Palestinians in West Bank Celebrate as Michigan's Rashida Tlaib Elected to Congress

Palestinians in the West Bank cheered on Wednesday morning as they awoke to the news that Rashida Tlaib, a Democrat, had been elected to the U.S. House of Representatives.

Representing Michigan's 13th congressional district, encompassing southwest Detroit and its western suburbs to the city of Dearborn, Tlaib, 42, made history, along with Minnesota's Ilhan Omar, as they become the first Muslim women elected to Congress. Tlaib is also the first Palestinian-American woman elected to the legislative body. Both also ran on progressive Democrat platforms.

She has become "a source of pride for Palestine and the entire Arab and Muslim world," Tlaib's uncle Bassam Tlaib told Reuters in the small Palestinian village of Beit Ur Al-Fauqa.

Salem Barahmeh, executive director of the Ramallah-based Palestine Institute for Public Diplomacy, said, "Tlaib's election is seen as a glimmer of hope in a very dark chapter in the Palestinian people's history." But Barahmeh also cautioned that "change is incremental, and Palestinians in Palestine are intimately aware of that."

The Michigan district that Tlaib will represent is home to one of the largest Arab-American populations in the country.

"I'm going to speak truth to power," the politician told the Detroit Free Press on election night. "I obviously have a set agenda that's not going to be a priority for the current president but that doesn't mean I'm not going to push back."

"I'm a different kind of public servant," Tlaib said. "I do activism work here at home. I grew up in a community that founded the labor rights movement."

Born to Palestinian immigrants in the Detroit area, Tlaib began her political career in 2004, when she began to work for Michigan State Representative Steve Tobocman. Four years later, Tobocman encouraged her to run for his seat. Winning the election, she became the second Muslim to serve in the Michigan Legislature. After two terms, she stepped aside due to term limits and worked at a nonprofit in Detroit providing free legal advice to workers.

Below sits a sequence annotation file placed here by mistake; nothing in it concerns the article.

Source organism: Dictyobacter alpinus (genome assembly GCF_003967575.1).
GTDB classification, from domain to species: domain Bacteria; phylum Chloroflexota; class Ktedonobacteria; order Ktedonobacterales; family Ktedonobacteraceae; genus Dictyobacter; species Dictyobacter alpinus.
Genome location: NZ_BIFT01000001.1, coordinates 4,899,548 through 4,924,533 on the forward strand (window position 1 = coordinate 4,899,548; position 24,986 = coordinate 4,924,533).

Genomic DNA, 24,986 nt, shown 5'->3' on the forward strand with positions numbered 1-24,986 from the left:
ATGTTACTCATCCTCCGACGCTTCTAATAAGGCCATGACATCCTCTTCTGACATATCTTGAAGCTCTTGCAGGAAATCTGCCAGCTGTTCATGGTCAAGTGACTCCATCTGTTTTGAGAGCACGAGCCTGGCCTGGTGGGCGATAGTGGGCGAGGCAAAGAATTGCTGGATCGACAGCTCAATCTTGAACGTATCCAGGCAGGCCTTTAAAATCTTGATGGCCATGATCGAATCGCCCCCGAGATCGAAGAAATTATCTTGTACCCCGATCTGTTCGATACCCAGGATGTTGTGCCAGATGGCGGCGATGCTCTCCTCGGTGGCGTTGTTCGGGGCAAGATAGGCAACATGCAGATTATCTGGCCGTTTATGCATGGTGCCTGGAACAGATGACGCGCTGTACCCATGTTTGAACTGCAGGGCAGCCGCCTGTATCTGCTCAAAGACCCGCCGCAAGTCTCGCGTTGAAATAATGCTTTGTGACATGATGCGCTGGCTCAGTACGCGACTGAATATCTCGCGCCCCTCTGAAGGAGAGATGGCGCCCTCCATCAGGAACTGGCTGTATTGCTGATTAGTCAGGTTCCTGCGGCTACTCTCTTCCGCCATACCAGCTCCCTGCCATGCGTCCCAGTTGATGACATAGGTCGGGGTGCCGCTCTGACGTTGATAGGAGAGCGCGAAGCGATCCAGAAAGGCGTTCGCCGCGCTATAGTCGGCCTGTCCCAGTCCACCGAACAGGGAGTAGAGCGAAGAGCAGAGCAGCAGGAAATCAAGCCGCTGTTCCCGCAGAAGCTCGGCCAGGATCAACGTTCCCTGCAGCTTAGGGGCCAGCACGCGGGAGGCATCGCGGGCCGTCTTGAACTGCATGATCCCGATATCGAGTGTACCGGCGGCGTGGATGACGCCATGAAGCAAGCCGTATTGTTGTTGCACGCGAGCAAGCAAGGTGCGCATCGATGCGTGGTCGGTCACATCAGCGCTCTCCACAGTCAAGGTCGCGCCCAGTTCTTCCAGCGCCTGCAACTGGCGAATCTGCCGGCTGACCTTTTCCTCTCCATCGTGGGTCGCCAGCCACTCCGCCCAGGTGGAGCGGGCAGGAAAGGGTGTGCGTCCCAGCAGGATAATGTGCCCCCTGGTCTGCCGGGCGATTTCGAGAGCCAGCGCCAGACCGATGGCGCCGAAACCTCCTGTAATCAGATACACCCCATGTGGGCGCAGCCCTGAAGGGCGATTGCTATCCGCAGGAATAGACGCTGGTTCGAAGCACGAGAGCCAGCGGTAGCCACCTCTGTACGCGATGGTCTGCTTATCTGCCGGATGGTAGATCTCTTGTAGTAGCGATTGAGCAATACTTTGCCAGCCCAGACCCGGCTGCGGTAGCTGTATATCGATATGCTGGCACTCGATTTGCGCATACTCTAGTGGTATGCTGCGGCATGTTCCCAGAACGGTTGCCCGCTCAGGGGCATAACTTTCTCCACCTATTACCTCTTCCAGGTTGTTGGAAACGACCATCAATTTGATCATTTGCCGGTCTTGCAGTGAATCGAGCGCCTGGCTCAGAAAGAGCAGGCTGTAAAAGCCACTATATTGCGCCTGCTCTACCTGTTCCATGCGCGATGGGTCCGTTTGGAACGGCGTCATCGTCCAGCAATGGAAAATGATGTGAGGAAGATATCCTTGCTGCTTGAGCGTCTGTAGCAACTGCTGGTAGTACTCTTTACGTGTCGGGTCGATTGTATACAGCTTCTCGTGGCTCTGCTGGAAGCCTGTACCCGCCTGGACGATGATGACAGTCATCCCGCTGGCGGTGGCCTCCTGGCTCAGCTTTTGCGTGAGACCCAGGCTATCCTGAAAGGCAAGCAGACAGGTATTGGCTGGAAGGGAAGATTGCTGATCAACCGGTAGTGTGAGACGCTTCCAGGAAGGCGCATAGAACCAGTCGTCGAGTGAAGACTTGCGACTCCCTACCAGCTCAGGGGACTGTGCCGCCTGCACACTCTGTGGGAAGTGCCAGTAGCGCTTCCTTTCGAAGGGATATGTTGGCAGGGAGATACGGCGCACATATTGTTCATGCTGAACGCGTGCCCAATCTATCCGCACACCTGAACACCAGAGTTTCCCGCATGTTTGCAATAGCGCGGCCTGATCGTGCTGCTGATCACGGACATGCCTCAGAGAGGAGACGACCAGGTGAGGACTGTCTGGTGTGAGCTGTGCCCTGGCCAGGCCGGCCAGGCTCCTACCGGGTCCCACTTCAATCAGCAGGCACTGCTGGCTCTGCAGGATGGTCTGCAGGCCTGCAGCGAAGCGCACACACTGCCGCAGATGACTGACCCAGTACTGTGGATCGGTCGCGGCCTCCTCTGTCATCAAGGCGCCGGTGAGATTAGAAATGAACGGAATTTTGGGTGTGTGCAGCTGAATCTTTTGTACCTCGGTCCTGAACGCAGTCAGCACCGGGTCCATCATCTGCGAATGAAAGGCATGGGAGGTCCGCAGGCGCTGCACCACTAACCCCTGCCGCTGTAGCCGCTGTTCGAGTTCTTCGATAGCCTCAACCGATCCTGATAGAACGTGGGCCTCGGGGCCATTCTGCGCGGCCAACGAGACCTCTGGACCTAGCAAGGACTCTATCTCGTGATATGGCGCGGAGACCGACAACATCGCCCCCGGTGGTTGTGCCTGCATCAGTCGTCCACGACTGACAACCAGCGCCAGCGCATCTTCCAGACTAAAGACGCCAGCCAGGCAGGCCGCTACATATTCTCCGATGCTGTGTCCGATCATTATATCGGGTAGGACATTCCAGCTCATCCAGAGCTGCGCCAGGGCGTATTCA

Taking more than 90 percent of the vote on Tuesday, Tlaib did not face a Republican challenger in the predominantly Democrat district. However, she faced a write-in challenge from Democrat opponent Brenda Jones, who had previously won a special election to finish out the months left in the term of retired Congressman John Conyers, and two third-party candidates. Conyers had resigned in the wake of sexual harassment allegations.

Today, women across the country are on the ballot. Yes, we marched outside the Capitol, but now we get to march into the Capitol. We are coming! @IlhanMN @JahanaHayesCT @Ocasio2018 @AyannaPressley @Deb4CongressNM @LUnderwood630

— Rashida Tlaib (@RashidaTlaib) November 6, 2018

Tlaib's election comes as the Trump administration has been seen as taking an exceptionally pro-Israel stance. After the president's decision to officially recognize Jerusalem as Israel's capital and transfer the U.S. Embassy to the city, Palestinian leaders said they no longer saw the U.S. as a neutral negotiator in their conflict with the Israelis.

Palestinians seek to create an official state in the West Bank and Gaza, areas that Israel currently controls while allowing the Palestinian Authority government some degree of autonomy. However, the area's borders, water supply and other resources are controlled by the Israeli government.

Activists often refer to the situation as "apartheid," arguing that Palestinians' human rights are disregarded. Violence between Israeli forces and Palestinians is a constant reality, with both sides claiming they are defending themselves against aggression from the other side.

"The success of [Tlaib's] progressive messaging on a wide range of issues, including Palestine, is reflective of a shifting public discourse that Palestine activists have played a role in shaping," Omar Baddar, deputy director of the Washington-based Arab American Institute, told Reuters.